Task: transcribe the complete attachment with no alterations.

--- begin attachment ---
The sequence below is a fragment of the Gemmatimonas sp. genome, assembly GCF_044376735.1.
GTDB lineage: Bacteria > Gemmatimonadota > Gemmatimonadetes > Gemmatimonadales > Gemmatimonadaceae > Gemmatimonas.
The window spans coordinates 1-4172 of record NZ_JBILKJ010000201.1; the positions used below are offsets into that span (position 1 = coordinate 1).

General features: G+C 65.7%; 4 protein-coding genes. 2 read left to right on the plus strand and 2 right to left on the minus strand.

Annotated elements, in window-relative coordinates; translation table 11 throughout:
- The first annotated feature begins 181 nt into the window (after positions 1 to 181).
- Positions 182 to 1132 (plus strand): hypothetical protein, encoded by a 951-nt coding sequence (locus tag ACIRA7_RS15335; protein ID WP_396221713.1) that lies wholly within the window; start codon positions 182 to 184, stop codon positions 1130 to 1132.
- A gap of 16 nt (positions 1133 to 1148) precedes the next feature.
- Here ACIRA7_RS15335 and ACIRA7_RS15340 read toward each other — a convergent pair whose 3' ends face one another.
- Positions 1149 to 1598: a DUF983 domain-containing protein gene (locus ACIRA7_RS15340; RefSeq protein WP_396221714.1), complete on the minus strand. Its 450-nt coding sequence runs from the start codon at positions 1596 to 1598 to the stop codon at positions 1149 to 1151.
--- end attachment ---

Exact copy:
The sequence below is a fragment of the Gemmatimonas sp. genome, assembly GCF_044376735.1.
GTDB lineage: Bacteria > Gemmatimonadota > Gemmatimonadetes > Gemmatimonadales > Gemmatimonadaceae > Gemmatimonas.
The window spans coordinates 1-4172 of record NZ_JBILKJ010000201.1; the positions used below are offsets into that span (position 1 = coordinate 1).

General features: G+C 65.7%; 4 protein-coding genes. 2 read left to right on the plus strand and 2 right to left on the minus strand.

Annotated elements, in window-relative coordinates; translation table 11 throughout:
- The first annotated feature begins 181 nt into the window (after positions 1 to 181).
- Positions 182 to 1132 (plus strand): hypothetical protein, encoded by a 951-nt coding sequence (locus tag ACIRA7_RS15335; protein ID WP_396221713.1) that lies wholly within the window; start codon positions 182 to 184, stop codon positions 1130 to 1132.
- A gap of 16 nt (positions 1133 to 1148) precedes the next feature.
- Here ACIRA7_RS15335 and ACIRA7_RS15340 read toward each other — a convergent pair whose 3' ends face one another.
- Positions 1149 to 1598: a DUF983 domain-containing protein gene (locus ACIRA7_RS15340; RefSeq protein WP_396221714.1), complete on the minus strand. Its 450-nt coding sequence runs from the start codon at positions 1596 to 1598 to the stop codon at positions 1149 to 1151.